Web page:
Human Rights Activist Arrested in Congo
Human Rights Activist Arrested in Congo
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The U.N. refugee agency says the number of people who fled ethnic violence in the remote Equateur province of the Democratic Republic of Congo has risen to 21,800.  The mass exodus from the DRC into neighboring Republic of Congo began less than a week ago when fighting between two tribes erupted over farming and fishing rights.

The U.N. refugee agency reports the Congolese refugees are scattered in villages in the Republic of Congo along a 160-kilometer stretch of the Oubangi River.  This forms the border between the DRC and ROC.

UNHCR spokesman, Andrej Mahecic, says the refugees, who are mainly ethnic Munzaya, told aid workers about the horrifying events that prompted them to flee.

"Now sheltering in villages between the districts of Betou and Impfondo in the northern Republic of Congo, they told our staff they were fleeing Enyele tribesmen who, they said, had gone from house to house, pillaging, raping and killing mostly Munzaya civilians in Dongo and surrounding villages, which are now virtually empty," Mahecic said. "The root of the violence, they said was a dispute over farming and fishing rights."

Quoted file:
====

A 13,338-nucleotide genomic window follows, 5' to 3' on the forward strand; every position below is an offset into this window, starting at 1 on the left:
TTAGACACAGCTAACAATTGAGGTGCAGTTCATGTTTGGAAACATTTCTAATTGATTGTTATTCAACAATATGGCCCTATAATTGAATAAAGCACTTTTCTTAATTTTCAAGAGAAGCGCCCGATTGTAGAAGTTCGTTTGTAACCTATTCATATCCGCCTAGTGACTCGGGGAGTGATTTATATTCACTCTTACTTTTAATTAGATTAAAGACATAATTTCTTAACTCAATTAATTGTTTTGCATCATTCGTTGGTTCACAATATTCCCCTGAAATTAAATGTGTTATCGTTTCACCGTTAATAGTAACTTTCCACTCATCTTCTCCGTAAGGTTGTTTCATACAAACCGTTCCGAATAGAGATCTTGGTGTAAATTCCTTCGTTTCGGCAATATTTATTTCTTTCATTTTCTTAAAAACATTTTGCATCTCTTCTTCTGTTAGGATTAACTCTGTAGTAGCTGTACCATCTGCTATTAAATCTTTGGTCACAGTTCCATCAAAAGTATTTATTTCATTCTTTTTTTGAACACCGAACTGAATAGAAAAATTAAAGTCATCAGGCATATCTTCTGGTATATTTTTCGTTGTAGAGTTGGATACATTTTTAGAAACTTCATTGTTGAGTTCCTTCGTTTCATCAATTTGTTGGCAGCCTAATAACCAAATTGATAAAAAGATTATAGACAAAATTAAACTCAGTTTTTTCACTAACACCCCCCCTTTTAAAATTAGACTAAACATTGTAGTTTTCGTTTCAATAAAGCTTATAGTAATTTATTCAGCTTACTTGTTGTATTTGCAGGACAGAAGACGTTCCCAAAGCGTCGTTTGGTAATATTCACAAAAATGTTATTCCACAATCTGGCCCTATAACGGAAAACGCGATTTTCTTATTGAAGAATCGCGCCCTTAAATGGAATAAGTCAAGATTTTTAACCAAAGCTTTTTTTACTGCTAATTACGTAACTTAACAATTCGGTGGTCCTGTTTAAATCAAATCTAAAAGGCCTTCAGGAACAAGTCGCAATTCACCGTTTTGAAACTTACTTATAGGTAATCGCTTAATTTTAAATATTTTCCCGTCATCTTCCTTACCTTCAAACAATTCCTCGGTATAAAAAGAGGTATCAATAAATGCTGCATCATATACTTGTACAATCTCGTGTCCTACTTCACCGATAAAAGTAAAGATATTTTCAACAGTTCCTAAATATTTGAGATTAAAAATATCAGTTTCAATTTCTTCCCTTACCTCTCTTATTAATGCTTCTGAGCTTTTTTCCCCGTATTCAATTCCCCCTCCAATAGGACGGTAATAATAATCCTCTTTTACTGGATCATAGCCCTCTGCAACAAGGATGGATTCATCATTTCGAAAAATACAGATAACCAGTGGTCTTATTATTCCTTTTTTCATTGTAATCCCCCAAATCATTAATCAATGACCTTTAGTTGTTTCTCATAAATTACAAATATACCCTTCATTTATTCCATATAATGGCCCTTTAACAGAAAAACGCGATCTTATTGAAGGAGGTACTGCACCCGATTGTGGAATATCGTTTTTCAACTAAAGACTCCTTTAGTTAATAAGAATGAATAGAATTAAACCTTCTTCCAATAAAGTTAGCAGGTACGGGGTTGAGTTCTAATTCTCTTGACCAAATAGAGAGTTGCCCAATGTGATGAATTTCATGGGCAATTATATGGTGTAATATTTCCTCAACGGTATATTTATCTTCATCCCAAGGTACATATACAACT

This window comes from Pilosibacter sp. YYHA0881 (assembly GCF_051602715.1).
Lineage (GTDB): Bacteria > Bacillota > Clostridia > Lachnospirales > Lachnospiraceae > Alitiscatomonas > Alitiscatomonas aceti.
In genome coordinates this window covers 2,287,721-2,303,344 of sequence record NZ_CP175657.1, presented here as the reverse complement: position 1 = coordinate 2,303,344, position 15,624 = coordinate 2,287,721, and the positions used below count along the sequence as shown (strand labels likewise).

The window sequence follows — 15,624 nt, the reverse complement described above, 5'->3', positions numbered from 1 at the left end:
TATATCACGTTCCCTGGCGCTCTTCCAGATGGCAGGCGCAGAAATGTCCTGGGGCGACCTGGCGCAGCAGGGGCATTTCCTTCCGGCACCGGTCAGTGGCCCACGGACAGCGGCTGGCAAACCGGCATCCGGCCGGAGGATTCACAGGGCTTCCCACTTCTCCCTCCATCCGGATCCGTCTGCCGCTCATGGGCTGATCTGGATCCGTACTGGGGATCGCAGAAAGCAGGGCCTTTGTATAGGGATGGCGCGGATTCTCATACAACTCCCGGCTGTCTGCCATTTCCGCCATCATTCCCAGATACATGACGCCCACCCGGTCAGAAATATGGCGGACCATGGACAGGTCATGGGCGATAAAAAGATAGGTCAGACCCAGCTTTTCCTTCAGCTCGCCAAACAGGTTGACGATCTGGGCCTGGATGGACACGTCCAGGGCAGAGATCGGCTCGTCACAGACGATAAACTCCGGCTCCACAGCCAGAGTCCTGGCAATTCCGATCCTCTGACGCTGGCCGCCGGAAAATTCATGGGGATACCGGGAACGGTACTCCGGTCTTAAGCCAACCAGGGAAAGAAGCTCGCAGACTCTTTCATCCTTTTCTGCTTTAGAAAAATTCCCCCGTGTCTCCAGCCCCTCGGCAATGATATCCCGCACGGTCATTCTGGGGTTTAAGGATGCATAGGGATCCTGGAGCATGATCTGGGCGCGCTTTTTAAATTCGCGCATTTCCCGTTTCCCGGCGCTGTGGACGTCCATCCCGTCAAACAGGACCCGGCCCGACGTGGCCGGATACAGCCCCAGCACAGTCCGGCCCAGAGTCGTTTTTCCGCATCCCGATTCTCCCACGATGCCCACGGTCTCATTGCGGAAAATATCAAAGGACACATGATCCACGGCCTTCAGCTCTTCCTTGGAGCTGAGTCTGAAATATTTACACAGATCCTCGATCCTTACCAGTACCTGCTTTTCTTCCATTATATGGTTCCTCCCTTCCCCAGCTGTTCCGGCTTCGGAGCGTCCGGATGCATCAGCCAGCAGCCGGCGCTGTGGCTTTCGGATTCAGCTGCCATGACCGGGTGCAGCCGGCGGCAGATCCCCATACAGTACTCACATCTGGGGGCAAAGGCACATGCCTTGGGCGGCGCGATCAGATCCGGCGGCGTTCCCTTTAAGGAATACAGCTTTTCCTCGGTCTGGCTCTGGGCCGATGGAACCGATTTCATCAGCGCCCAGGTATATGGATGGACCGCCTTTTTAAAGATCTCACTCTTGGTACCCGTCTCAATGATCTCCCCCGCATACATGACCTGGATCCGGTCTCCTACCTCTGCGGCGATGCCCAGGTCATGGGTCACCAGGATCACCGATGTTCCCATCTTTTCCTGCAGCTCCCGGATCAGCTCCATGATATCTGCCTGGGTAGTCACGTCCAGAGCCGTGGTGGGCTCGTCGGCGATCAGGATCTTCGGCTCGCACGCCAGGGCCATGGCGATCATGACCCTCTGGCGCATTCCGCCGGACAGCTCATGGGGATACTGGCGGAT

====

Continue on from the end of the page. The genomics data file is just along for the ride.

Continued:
The UNHCR reports 70 percent of the refugees are women and children.  During the weekend, the agency began distributing blankets, sleeping mats, mosquito nets, kitchen sets and jerry cans to the refugees.

Mahecic says 60 people were killed during the attacks.  He says more than 20 of the refugees arrived in the Republic of Congo with gunshot wounds.  He says nine of the severely wounded are in Impfondo hospital, including an 11-year-old girl who had her right leg amputated. 

He says a UNHCR-funded mobile clinic is going from village to village to provide basic healthcare to refugees.  He adds the governments of the two Congos are providing medicine to the health centers.

"Refugees have mostly stopped crossing the border amid reports that the DRC military forcefully intervened in Dongo to stop the attacks by armed Enyele, who appeared to have organized into a militia," Mahecic said. "In spite of this government action, on Monday our colleagues in the Republic of Congo could still see smoke from burning houses across the river.  While some of the new arrivals told us they would like to go back to their villages once the Enyele militia is crushed, others felt too traumatized and told UNHCR that they were not ready to go back." 

The bloody dispute between the Enyele and Munzaya began in March.   Munzaya civilians suffered greatly from these tribal clashes.  More than 200 of their houses were burned and more than 1,200 residents fled to safety in the Republic of Congo.

Mahecic says this is a local dispute and is unrelated to fighting going on in eastern Congo.  That conflict has displaced 1.7 million people within the country.